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Scrap metal dealers cry foul …fear Govt plans to outsource to India

Legitimate scrap iron dealers believe that they are being victimised because of what they described as a lack of interest by government in regulating the industry. Members of the Scrap Metal Dealers Association of T&T are now worried that there may be a plan afoot to close down the local industry and possibly hand it over to foreigners.

Speaking at a news conference in Chaguanas yesterday, Alan Ferguson, head of the association said he was appalled to learn through the media of statements made by Works Minister Jack Warner who said on Tuesday that the industry may have to close following the theft of portions of a bridge in Cedros over the weekend.

Ferguson said when operations of the scrap industry were frozen during the State of Emergency last year the association met with a ministerial team and put forward a number of proposals to regulate the industry. He said since that meeting the relevant authorities have since failed to communicate with the Scrap Metal Dealers Association.

Ferguson said operations had reverted to the same manner in which they were conducted before the SoE. He said there were 40 registered members who were regulated by the association to ensure that they operated within the law. However Ferguson revealed that there were around 40 other dealers over whom the association had no control.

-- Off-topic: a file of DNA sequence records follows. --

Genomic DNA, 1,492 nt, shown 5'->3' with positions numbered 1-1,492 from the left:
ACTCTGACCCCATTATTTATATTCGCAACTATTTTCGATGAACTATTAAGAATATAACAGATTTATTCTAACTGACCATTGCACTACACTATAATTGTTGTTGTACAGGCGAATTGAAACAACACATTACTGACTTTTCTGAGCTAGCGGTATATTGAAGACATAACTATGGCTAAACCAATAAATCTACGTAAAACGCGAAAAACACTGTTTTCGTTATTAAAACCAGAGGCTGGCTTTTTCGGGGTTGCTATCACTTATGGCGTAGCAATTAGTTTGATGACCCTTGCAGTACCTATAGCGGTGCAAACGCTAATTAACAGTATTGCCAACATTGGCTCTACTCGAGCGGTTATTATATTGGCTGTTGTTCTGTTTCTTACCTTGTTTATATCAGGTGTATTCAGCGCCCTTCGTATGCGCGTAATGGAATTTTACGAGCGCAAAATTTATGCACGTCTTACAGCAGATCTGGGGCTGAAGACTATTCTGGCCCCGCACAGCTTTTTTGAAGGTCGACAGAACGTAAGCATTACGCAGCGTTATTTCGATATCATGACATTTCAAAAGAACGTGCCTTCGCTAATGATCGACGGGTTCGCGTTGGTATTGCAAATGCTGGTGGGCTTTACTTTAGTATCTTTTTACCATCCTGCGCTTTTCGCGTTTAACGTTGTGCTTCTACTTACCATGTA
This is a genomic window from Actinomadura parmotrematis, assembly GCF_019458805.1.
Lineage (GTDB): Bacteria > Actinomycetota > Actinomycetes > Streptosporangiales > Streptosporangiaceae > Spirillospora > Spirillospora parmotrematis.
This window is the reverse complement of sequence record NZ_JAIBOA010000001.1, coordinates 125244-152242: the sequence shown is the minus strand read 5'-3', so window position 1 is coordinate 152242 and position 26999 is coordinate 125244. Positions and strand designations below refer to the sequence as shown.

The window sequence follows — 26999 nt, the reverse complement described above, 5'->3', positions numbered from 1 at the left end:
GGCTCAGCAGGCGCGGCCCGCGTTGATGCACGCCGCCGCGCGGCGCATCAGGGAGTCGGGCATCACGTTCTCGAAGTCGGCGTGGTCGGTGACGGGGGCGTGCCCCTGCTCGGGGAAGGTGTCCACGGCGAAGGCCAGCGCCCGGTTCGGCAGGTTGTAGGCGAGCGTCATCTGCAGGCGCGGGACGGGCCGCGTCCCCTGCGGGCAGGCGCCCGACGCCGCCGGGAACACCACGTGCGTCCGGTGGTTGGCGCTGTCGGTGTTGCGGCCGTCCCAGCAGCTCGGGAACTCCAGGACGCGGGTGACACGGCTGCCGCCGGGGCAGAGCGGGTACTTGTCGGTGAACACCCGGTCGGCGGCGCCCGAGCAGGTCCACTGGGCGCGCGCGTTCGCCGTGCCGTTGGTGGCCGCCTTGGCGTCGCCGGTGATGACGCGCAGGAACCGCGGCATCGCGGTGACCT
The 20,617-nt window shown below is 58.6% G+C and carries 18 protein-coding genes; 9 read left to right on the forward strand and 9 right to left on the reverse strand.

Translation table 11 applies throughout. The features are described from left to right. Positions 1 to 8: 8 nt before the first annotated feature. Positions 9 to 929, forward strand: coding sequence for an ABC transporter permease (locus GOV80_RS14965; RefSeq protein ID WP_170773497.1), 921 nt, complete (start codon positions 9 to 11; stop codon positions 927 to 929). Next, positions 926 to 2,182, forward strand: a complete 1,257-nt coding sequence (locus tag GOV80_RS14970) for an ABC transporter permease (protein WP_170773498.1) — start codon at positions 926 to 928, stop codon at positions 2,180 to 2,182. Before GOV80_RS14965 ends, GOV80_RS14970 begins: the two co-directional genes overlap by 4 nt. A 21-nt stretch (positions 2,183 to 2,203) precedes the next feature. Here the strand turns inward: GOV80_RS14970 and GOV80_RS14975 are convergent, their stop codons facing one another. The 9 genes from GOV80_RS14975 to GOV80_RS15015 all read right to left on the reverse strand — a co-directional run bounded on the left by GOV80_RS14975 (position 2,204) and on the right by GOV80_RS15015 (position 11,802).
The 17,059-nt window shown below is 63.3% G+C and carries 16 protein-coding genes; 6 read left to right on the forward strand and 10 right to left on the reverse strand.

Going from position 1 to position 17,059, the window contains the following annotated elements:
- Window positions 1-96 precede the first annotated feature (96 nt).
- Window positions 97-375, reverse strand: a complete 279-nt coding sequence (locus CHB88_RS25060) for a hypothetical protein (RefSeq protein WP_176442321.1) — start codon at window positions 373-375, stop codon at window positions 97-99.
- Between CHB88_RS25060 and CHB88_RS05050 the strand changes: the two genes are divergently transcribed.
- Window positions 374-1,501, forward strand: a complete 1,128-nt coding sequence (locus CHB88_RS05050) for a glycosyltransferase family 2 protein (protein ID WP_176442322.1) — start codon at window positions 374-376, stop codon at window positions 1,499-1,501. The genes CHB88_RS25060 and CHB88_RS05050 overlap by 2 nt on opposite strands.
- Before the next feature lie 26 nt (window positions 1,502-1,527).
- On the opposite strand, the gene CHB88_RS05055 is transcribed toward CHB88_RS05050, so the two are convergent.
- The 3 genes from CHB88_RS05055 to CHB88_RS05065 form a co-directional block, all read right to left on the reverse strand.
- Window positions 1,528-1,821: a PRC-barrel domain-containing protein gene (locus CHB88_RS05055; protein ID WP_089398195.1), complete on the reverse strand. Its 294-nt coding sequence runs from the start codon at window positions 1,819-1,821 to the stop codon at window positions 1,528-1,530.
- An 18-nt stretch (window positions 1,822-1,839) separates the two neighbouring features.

He said the persons making the trouble in the industry were the “hustlers” who collect and possibly steal scrap iron and sell it to unscrupulous dealers to make some quick cash. Ferguson said this was the case with the Cedros Bridge. He said the association received information on Tuesday from a scrap iron dealer about the stolen steel beams from the bridge and supplied that information to the police.

He said the association had proposed to the government that persons involved in the collection of scrap metal across T&T be registered and also have their vehicles registered. Ferguson said this would ensure that legitimate people were involved in the business. He said the sale of scrap was a lucrative enterprise that raked in close to half a billion dollars annually.

Scrap iron sells around $2,000 a tonne. The industry rakes in $360-plus million in foreign exchange annually, plus another $100-plus million in scrap iron is sold to Arcelor Mittal, an international steel producer which owns the former Iron and Steel Complex at Point Lisas.

He said the industry was massive and employed around 50,000 people. Ferguson said Warner should not be looking at Jamaica as an example to follow since T&T was the leader in commerce in the region. He said to follow Jamaica was taking a step backwards.

Kenny Plaza, secretary of the association, said the scrap metal dealers want an urgent meeting with the government. He said the scrap industry contributed heavily to the global recycling industry. Plaza said products such as lead/acid car batteries that would normally end up in rivers and landfills were brought and resold for recycling.

He said the scrap industry salvaged as much useable material as it could before it hit the landfills. Plaza said the government as well as households were suppliers of scrap for dealers. Errol Seejattan, vice-president of the association insisted that members adhere to rules and regulations. However Seejattan said he believed that the Environmental Management Authority was grossly understaffed to police the various scrap yards.

He said more resources should be pumped into policing scrapyards to ensure laws were obeyed. Ferguson said association members welcomed the police in their yards at any time and the association was also concerned about a television report that indicated that the government had planned to get involved in a scrap deal with agencies in India.

Source Guardian

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